David Hayes Says:
September 17th, 2008 at 6:13 am
Something has gone horribly wrong WITH THE PROGRAM. So my question is, why don’t more people resent the programming? Let’s say no one wanted to work in the sewer, so the government conditioned a group of people so that they loved beyond anything else going into the sewer every day. The job was necessary and there was work to be done so the government does what is necessary to get the job done and chooses a ‘humanitarian’ way to get a group of people to do it. If one of the group sees beyond the programming and says, “Hey, it SUCKS being down here!” something did go wrong with the programming, but is the person’s perception of his or her situation wrong?”
Pain is a form of programming and conditioning — a crude and cruel form of programming for people who are supposedly rational, thinking beings. Instead of pain, why can’t we hear a warning bell: “ding … ding … ding … be advised that minor damage is occurring to your right index finger. Please tug on your left ear lobe if you do not wish to receive this message in the future.”
Be a good boy, eat a lot of fatty foods and we’ll make the food taste good. Be a good boy and keep having sex whenever you can so the species can continue and you will be rewarded with pleasure that may or may not offset the pain of supporting another human life for 28 years or more. Be a bad boy and you will get pain. Be very bad and you will get LOTS of pain. Of course, this gives others the ability to control and manipulate you by triggering these programmed responses.
This all can circle back to whether or not you believe in a benevolent programmer.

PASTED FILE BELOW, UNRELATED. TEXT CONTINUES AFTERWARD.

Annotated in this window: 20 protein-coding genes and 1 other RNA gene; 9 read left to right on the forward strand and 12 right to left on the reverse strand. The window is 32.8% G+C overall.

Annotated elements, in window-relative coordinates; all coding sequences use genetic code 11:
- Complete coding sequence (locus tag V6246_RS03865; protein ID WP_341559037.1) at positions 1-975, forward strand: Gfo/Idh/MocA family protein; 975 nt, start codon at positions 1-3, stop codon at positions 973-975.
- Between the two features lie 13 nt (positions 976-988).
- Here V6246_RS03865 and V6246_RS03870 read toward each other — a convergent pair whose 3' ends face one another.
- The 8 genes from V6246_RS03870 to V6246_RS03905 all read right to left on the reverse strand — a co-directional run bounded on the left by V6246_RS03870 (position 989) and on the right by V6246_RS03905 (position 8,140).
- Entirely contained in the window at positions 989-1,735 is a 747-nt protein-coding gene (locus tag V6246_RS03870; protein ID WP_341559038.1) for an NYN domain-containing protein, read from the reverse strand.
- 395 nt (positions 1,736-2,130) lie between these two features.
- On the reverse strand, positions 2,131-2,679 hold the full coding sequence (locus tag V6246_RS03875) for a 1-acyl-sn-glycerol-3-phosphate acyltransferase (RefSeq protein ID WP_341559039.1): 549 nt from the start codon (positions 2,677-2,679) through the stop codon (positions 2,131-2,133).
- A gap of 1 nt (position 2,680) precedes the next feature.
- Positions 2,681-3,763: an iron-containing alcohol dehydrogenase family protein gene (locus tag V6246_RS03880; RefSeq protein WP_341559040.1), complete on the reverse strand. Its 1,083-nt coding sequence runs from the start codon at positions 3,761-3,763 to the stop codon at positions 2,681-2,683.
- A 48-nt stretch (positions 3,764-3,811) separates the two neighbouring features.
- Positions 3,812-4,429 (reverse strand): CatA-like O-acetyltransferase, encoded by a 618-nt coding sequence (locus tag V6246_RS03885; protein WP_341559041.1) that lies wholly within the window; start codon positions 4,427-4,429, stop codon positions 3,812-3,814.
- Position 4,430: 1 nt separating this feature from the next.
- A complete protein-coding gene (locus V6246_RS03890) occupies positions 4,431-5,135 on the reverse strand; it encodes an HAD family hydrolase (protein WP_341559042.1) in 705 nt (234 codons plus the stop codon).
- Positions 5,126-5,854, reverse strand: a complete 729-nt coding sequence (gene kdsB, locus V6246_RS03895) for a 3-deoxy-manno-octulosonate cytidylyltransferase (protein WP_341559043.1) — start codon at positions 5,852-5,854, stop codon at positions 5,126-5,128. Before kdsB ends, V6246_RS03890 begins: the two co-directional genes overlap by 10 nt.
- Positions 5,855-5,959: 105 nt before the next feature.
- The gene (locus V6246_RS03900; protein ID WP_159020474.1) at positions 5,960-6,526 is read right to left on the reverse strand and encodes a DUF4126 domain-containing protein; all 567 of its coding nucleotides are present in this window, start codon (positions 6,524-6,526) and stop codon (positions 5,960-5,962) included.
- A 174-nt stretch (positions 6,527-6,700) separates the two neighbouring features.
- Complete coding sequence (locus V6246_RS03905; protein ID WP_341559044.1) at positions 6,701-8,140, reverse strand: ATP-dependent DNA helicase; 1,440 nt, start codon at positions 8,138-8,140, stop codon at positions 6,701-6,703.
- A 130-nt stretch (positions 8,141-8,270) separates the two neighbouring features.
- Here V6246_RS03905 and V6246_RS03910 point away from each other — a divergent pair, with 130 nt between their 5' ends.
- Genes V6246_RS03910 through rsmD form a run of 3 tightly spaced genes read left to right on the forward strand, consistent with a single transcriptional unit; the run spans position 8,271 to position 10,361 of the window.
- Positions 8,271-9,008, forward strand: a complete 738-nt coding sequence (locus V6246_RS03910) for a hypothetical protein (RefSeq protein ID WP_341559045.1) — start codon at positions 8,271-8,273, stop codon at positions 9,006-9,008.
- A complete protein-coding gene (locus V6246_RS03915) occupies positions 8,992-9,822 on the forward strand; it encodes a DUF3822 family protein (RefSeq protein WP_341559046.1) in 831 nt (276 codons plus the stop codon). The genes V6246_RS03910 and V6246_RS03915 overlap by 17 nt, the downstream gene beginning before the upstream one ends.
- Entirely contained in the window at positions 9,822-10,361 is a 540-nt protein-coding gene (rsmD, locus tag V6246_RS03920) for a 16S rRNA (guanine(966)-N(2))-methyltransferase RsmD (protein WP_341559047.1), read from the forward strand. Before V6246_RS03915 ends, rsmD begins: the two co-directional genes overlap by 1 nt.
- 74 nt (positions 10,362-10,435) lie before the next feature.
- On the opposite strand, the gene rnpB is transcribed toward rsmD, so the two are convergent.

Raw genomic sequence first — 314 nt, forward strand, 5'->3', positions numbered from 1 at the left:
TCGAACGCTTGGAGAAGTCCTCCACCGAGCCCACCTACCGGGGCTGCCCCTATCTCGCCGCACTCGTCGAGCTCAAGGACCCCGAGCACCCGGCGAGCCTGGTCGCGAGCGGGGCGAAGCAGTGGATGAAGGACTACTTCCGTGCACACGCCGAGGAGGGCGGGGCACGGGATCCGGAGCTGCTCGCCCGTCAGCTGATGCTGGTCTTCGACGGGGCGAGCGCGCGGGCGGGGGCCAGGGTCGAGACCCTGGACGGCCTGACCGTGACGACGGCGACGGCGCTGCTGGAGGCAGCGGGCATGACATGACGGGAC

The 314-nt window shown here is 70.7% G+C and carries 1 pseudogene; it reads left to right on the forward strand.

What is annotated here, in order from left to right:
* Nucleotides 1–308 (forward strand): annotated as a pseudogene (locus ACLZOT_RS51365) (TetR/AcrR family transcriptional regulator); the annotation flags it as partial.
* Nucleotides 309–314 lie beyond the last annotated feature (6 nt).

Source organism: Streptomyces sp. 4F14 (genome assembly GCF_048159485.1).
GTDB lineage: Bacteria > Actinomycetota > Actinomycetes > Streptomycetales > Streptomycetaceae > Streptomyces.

So I found this response fascinating. “The programming…”? What do you mean by this David? Is programming something that we, as humans, all innately share?
It is my understanding that programming has something to do with behavioral patterns, things that we seem to subconsciously choose for whatever reason. Something seemingly out of our control and simply something that happens.
Now my questions to you are this?
How much of this programming is something that we all share — something that is innately in us that we just cannot resist?
How much of this programming comes as a result of our parents, relationships, effects, and interpretations of things?
When you say programming as it relates to a topic such as this, are you referring to the way we naturally interpret any given situation? Because if that is the case, then I believe that programming is something each of us has done differently. I also believe that it is something that we chose ourselves.
We are, in fact, the master minds behind our own computers. We see the world the way we like in order to confirm the beliefs we have set in place. We are “programed” as a result of our individual experiences. The thing that totally trips me out is how different each of our programming is.
A friend of mine had a son commit suicide. She chose to see it as a blessing that she had the opportunity to know him at all, rather than look at his death as a devastation and focus on that. So why was she programmed to see and assume that as opposed to another mother who may never recover from the same experience?
Or is she maybe, dare I say it, lying to herself. Denying something all human beings would naturally feel given our programming?
I guess this comes down to a question of nature vs nurture?
We started to address this earlier, but I am not sure if you can ever truly flush this out.
I guess we should start by answering one thing:
What is this “programming” David referred to in his post?